Graduation is an exciting time, it marks a huge accomplishment, it also marks a huge transition from full-time student to full-time adult. Here are 8 things to know after you graduate.
1. Your Student Loans Have a Grace Period
Take advantage of this post graduate time, do not use it to be in denial about your student loans. Start getting serious about your money now. Start learning to budget, it will allow you to get ahead on your money. Figure out what payment plans are available to you.
Then estimate what your payment will be, instead of making that payment, put it in a savings account. This can be the beginning of your emergency fund. I wrote an entire post on how to take advantage of your grace period, you can read about it here.
2. Understand Your Student Loan Repayment Options
There are lots of different repayment options out there depending on the type of student loans you have. This is especially true for federal loans, though there may not be as many options available for private loans but take the time to talk to your loan provider and find out.
Keep in mind that while an income-based repayment plan may make the most sense now, if your payment won’t cover the interest that accumulates each month, then the amount you owe will actually grow. Potentially culminating in a huge tax bill 20-25 years from now.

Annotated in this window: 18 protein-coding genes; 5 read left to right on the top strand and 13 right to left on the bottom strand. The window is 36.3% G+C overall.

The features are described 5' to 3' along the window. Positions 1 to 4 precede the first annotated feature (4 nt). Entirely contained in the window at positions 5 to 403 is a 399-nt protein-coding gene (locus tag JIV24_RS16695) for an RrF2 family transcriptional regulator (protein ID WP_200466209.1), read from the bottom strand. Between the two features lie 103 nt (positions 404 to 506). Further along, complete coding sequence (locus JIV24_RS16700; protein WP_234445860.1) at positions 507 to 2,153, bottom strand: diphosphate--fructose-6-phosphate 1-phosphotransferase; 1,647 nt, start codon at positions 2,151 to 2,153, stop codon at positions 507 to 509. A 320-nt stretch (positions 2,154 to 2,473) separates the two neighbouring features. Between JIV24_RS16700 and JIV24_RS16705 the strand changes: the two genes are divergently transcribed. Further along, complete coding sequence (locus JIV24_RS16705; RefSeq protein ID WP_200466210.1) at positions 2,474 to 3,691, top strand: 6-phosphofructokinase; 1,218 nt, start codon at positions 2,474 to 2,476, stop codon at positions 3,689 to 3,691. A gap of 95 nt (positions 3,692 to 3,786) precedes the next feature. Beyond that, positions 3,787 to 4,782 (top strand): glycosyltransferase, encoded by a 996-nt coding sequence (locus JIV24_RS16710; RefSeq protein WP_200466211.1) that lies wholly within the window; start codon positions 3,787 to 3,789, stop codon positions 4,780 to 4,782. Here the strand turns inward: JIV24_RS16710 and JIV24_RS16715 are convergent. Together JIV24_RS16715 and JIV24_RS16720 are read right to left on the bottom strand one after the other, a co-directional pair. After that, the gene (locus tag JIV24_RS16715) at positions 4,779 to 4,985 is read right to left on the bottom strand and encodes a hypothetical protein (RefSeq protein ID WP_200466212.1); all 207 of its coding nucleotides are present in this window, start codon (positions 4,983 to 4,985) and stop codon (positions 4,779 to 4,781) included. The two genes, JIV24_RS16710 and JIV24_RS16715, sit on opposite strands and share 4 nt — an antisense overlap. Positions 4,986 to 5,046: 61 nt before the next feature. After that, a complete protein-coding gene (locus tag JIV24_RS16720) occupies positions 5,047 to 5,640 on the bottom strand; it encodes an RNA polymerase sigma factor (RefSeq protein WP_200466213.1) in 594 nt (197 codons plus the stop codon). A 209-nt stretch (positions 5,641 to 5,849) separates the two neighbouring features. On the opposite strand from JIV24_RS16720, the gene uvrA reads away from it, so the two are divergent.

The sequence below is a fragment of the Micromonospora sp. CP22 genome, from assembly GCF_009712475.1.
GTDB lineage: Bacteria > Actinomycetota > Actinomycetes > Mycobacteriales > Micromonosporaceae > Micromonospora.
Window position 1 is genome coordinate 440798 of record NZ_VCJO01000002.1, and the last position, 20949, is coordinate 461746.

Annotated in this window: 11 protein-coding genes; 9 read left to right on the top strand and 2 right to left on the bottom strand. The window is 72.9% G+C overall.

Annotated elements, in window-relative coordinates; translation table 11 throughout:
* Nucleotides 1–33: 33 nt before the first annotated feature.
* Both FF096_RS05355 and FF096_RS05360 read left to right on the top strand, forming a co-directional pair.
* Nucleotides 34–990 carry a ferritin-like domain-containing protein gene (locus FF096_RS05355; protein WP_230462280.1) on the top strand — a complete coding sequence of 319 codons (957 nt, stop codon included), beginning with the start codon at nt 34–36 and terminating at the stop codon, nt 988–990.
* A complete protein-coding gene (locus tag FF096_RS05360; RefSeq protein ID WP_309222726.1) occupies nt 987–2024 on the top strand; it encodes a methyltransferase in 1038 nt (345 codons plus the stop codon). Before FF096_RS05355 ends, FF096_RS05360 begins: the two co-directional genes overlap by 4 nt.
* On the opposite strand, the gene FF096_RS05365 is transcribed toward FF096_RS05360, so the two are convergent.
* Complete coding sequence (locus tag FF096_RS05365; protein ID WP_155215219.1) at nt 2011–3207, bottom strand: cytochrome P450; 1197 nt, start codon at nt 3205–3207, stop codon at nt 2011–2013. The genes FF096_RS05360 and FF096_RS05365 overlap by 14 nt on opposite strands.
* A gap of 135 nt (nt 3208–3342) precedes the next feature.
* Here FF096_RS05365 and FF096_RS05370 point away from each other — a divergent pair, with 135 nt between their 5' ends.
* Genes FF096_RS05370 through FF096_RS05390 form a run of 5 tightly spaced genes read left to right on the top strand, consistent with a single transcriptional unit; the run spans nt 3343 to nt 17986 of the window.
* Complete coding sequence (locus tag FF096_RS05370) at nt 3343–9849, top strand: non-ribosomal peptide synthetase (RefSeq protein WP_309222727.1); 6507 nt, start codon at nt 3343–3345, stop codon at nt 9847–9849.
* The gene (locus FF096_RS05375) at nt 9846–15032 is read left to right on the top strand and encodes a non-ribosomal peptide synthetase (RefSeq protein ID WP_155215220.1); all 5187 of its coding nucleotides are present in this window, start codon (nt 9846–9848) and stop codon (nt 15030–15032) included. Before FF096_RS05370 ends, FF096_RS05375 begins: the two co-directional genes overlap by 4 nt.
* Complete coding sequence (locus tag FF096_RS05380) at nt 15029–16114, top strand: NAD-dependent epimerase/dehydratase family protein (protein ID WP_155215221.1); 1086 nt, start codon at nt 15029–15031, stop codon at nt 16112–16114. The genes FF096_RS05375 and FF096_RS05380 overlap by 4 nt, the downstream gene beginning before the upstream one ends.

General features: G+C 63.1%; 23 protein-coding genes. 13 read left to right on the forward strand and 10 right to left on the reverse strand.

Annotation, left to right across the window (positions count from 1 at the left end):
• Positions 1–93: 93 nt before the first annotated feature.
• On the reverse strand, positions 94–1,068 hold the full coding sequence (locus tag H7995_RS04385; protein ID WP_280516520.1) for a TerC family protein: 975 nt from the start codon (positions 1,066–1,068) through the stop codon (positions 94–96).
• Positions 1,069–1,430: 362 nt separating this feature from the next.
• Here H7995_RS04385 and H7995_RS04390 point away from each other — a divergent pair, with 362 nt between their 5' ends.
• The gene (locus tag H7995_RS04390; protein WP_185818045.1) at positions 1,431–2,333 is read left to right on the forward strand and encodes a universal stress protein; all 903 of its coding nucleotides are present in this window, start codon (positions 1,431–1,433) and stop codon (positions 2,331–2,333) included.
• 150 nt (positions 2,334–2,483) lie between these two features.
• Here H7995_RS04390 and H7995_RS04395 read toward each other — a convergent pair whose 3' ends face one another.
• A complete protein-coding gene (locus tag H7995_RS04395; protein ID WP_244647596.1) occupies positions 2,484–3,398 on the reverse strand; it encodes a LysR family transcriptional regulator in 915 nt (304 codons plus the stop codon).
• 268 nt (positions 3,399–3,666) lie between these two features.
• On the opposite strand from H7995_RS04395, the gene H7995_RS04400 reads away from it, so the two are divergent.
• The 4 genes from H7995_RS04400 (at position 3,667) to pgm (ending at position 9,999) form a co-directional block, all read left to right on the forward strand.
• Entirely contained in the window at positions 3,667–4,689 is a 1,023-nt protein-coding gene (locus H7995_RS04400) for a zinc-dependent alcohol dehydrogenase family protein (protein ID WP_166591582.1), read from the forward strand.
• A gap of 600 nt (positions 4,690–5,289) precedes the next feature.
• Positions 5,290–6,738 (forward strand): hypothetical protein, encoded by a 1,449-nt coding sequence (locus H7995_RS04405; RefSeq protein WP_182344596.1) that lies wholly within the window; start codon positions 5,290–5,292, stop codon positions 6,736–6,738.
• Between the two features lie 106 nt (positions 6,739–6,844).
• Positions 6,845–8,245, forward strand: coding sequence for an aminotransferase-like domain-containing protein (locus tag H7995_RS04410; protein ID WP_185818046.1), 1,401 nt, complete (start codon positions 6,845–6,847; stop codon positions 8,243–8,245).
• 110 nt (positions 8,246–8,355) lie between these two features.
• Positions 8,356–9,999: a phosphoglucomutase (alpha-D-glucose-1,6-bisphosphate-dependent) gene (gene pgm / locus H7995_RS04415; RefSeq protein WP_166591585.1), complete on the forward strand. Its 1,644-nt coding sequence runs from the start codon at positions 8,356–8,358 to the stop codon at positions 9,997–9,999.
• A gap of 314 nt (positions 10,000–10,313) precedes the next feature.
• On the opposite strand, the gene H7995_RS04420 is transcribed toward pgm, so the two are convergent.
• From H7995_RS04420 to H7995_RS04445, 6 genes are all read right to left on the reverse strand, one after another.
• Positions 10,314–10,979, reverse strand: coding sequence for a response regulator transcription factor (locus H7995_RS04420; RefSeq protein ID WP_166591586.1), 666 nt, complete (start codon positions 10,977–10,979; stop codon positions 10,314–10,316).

If you have private loans consider refinancing for a better rate. I recently refinanced one of my loans is SoFi and it turned out to be one of the best decisions I’ve made. If you are interested in refinancing student loans with SoFi, you can use my link and earn a $100 bonus.
3. Understand The Benefits at Your 9-5 Job
There are some serious perks when moving from graduate to 9-5 worker. Be it an employer contribution to your 401k, health insurance, or paid time off. Know what your options are and take full advantage. For your retirement options, make sure you understand how the benefit is structured, including the vesting schedule.
Vesting schedule means, when the money becomes yours, typically the employer’s contribution won’t become yours until you’ve worked there a specified amount of time.
Make sure with your insurance options, you understand what your deductible is and what you are responsible for. Different plans offer HSA and FSA to help with health expenses. Use all of your paid time off, it is your time do not let it go to waste. Make sure you understand any restrictions on using the time.
For example, do you just have a pile of days off to count for sick days and vacation? Or do you have separate sick days and paid time off? Don’t give anyone your time for free, no matter how much you love your job.
4. Nothing is Set in Stone
The number of decisions you have to make after you graduate can be overwhelming, but it can be comforting to know that most of the decisions you make aren’t permanent. Maybe you end up taking a job you are less than thrilled about? You don’t have to work there forever, you can accept the job and continue to look for a new job.
SO even if you have to make a decision you aren’t 100% happy with, it is ok, you can change it later. Be smart about decisions but don’t worry too much if they don’t work out.